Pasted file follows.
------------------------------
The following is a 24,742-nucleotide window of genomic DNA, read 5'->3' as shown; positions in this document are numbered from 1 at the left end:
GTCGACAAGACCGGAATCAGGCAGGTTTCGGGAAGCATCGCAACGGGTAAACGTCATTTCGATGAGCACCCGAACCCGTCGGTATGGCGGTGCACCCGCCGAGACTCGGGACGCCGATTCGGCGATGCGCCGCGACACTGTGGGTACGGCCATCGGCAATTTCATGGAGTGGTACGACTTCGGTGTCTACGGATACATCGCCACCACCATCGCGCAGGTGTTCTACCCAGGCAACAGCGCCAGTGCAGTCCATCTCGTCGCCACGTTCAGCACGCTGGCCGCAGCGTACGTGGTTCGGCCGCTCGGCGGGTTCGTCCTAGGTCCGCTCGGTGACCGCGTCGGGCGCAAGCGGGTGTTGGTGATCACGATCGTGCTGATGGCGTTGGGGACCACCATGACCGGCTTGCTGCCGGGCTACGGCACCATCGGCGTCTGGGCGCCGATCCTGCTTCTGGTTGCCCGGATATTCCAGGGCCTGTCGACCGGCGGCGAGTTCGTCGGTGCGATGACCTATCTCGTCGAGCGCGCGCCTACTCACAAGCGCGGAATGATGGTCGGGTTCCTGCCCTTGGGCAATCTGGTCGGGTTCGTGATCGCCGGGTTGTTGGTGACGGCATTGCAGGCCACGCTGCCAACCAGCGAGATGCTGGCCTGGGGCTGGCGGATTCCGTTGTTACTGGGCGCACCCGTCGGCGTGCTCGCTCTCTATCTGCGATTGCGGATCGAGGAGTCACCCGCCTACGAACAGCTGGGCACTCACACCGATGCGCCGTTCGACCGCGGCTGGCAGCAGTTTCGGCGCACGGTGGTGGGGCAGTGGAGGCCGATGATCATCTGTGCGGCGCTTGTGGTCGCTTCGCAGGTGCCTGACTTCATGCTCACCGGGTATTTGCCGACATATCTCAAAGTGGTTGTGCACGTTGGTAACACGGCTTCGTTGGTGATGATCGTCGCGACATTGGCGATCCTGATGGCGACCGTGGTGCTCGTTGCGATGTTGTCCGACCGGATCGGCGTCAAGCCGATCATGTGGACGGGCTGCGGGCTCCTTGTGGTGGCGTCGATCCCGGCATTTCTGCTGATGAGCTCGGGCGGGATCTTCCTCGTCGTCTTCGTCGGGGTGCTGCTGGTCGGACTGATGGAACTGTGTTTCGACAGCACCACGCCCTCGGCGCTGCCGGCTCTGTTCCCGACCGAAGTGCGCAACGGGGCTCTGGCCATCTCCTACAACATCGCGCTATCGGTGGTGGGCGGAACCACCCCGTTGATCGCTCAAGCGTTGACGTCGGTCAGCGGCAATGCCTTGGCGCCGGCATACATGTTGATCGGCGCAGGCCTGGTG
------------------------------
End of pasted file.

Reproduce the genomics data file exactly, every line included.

The following is a 24,742-nucleotide window of genomic DNA, read 5'->3' as shown; positions in this document are numbered from 1 at the left end:
GTCGACAAGACCGGAATCAGGCAGGTTTCGGGAAGCATCGCAACGGGTAAACGTCATTTCGATGAGCACCCGAACCCGTCGGTATGGCGGTGCACCCGCCGAGACTCGGGACGCCGATTCGGCGATGCGCCGCGACACTGTGGGTACGGCCATCGGCAATTTCATGGAGTGGTACGACTTCGGTGTCTACGGATACATCGCCACCACCATCGCGCAGGTGTTCTACCCAGGCAACAGCGCCAGTGCAGTCCATCTCGTCGCCACGTTCAGCACGCTGGCCGCAGCGTACGTGGTTCGGCCGCTCGGCGGGTTCGTCCTAGGTCCGCTCGGTGACCGCGTCGGGCGCAAGCGGGTGTTGGTGATCACGATCGTGCTGATGGCGTTGGGGACCACCATGACCGGCTTGCTGCCGGGCTACGGCACCATCGGCGTCTGGGCGCCGATCCTGCTTCTGGTTGCCCGGATATTCCAGGGCCTGTCGACCGGCGGCGAGTTCGTCGGTGCGATGACCTATCTCGTCGAGCGCGCGCCTACTCACAAGCGCGGAATGATGGTCGGGTTCCTGCCCTTGGGCAATCTGGTCGGGTTCGTGATCGCCGGGTTGTTGGTGACGGCATTGCAGGCCACGCTGCCAACCAGCGAGATGCTGGCCTGGGGCTGGCGGATTCCGTTGTTACTGGGCGCACCCGTCGGCGTGCTCGCTCTCTATCTGCGATTGCGGATCGAGGAGTCACCCGCCTACGAACAGCTGGGCACTCACACCGATGCGCCGTTCGACCGCGGCTGGCAGCAGTTTCGGCGCACGGTGGTGGGGCAGTGGAGGCCGATGATCATCTGTGCGGCGCTTGTGGTCGCTTCGCAGGTGCCTGACTTCATGCTCACCGGGTATTTGCCGACATATCTCAAAGTGGTTGTGCACGTTGGTAACACGGCTTCGTTGGTGATGATCGTCGCGACATTGGCGATCCTGATGGCGACCGTGGTGCTCGTTGCGATGTTGTCCGACCGGATCGGCGTCAAGCCGATCATGTGGACGGGCTGCGGGCTCCTTGTGGTGGCGTCGATCCCGGCATTTCTGCTGATGAGCTCGGGCGGGATCTTCCTCGTCGTCTTCGTCGGGGTGCTGCTGGTCGGACTGATGGAACTGTGTTTCGACAGCACCACGCCCTCGGCGCTGCCGGCTCTGTTCCCGACCGAAGTGCGCAACGGGGCTCTGGCCATCTCCTACAACATCGCGCTATCGGTGGTGGGCGGAACCACCCCGTTGATCGCTCAAGCGTTGACGTCGGTCAGCGGCAATGCCTTGGCGCCGGCATACATGTTGATCGGCGCAGGCCTGGTG